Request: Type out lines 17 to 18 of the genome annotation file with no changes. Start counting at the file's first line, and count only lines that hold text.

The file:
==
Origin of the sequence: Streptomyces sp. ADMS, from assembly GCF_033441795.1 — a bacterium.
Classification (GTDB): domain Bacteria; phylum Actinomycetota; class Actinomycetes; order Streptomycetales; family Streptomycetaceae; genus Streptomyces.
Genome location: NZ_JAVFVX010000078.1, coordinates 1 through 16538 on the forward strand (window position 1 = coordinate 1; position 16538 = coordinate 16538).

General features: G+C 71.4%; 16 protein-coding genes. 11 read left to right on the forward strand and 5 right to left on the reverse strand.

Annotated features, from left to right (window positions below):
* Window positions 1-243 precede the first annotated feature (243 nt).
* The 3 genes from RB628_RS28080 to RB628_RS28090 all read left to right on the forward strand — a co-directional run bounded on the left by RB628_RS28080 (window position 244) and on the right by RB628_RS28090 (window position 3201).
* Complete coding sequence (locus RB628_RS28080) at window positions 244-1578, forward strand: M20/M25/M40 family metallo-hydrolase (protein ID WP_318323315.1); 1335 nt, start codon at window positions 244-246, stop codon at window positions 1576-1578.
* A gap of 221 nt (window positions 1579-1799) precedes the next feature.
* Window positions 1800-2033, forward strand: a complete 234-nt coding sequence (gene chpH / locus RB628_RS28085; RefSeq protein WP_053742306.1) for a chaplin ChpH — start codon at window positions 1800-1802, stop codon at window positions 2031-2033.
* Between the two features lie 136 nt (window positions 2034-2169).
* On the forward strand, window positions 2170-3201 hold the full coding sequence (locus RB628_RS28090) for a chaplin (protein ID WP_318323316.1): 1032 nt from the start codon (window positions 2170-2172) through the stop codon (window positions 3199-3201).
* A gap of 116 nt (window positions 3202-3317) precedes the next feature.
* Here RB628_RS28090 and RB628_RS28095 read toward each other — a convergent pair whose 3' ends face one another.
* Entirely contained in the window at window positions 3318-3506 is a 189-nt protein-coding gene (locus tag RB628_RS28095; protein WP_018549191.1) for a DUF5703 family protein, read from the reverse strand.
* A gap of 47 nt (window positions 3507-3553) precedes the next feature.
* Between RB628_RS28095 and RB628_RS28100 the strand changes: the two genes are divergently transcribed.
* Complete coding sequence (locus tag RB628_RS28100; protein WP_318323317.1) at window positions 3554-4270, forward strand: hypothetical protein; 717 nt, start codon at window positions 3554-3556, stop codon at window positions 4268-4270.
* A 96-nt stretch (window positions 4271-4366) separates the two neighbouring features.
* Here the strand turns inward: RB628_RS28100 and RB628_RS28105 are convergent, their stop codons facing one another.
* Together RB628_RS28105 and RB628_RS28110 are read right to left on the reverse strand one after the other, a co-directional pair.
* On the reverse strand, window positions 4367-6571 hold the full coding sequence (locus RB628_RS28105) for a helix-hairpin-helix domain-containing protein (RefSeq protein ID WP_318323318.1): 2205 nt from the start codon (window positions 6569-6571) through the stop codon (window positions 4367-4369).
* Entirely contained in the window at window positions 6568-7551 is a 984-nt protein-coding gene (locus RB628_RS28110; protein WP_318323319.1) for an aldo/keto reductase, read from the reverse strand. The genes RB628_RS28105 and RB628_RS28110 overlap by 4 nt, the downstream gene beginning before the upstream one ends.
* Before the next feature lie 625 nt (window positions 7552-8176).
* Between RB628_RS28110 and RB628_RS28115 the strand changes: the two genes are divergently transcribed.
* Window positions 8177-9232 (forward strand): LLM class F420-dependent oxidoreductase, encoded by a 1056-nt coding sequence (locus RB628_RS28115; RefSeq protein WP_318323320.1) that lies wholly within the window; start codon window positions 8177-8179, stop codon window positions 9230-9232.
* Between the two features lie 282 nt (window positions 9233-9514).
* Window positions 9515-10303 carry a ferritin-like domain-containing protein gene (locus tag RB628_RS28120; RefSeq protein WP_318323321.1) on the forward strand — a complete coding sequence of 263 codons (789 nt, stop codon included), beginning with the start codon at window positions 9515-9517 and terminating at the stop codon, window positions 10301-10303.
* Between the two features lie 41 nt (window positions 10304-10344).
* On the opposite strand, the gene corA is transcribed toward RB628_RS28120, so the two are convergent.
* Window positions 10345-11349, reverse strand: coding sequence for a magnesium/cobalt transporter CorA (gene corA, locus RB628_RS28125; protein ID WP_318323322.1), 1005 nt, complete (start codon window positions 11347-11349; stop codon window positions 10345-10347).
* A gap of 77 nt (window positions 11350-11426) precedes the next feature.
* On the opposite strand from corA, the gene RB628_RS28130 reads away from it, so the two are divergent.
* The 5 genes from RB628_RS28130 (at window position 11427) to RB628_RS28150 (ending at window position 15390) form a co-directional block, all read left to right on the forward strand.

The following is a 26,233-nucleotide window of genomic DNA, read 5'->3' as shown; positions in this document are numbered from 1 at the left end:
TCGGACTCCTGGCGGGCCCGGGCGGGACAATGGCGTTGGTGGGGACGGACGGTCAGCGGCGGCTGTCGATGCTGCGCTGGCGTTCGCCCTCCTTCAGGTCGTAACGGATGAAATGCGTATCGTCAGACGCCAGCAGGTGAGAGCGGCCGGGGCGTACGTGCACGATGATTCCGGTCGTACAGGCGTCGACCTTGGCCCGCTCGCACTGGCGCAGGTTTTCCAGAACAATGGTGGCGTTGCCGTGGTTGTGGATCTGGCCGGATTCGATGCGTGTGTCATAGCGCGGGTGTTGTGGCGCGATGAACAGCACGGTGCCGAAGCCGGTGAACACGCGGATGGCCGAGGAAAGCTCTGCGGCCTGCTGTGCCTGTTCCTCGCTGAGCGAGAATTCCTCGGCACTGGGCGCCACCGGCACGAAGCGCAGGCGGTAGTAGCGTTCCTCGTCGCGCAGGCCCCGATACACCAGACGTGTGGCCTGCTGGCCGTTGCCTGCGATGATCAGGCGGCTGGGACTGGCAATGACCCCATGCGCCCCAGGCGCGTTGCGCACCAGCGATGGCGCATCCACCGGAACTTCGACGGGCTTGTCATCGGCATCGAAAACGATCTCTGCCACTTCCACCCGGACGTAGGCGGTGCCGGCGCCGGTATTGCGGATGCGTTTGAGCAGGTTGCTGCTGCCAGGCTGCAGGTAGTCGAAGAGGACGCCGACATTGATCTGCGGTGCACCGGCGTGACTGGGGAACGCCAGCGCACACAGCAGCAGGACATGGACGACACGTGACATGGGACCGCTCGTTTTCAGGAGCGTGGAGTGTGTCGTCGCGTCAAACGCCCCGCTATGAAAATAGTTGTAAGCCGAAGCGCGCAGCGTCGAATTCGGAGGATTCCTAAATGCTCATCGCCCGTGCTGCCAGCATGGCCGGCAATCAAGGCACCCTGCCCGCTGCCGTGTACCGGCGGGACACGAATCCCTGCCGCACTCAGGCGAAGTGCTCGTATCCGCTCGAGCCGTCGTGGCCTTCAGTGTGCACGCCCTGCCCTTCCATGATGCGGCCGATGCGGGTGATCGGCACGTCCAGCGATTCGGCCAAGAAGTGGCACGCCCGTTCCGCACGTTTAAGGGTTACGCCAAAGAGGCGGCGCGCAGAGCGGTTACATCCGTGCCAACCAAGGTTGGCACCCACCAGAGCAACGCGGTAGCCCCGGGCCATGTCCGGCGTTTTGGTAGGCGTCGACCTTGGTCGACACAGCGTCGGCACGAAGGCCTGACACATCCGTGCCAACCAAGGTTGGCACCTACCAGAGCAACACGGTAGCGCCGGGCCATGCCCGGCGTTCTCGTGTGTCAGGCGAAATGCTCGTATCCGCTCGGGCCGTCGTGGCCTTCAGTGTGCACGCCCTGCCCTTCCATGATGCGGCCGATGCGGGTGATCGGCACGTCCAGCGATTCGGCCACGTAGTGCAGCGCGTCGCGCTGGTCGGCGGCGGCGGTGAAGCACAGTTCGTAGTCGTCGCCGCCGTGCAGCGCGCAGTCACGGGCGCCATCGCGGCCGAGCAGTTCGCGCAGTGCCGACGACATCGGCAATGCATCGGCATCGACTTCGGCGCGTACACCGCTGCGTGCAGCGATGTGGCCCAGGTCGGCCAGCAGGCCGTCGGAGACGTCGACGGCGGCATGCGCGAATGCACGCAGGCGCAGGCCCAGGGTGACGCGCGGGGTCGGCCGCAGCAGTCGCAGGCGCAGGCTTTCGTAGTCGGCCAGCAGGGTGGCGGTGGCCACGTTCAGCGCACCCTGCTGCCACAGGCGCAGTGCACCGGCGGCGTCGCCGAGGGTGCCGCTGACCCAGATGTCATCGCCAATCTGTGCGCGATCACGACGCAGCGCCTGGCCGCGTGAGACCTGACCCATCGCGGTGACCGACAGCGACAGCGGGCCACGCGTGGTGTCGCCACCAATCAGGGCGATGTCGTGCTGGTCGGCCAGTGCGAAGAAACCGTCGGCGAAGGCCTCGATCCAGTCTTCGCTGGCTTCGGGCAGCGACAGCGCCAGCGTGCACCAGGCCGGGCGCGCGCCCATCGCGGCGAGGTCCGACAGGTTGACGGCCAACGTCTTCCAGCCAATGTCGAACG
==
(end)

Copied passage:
* Between RB628_RS28095 and RB628_RS28100 the strand changes: the two genes are divergently transcribed.
* Complete coding sequence (locus tag RB628_RS28100; protein WP_318323317.1) at window positions 3554-4270, forward strand: hypothetical protein; 717 nt, start codon at window positions 3554-3556, stop codon at window positions 4268-4270.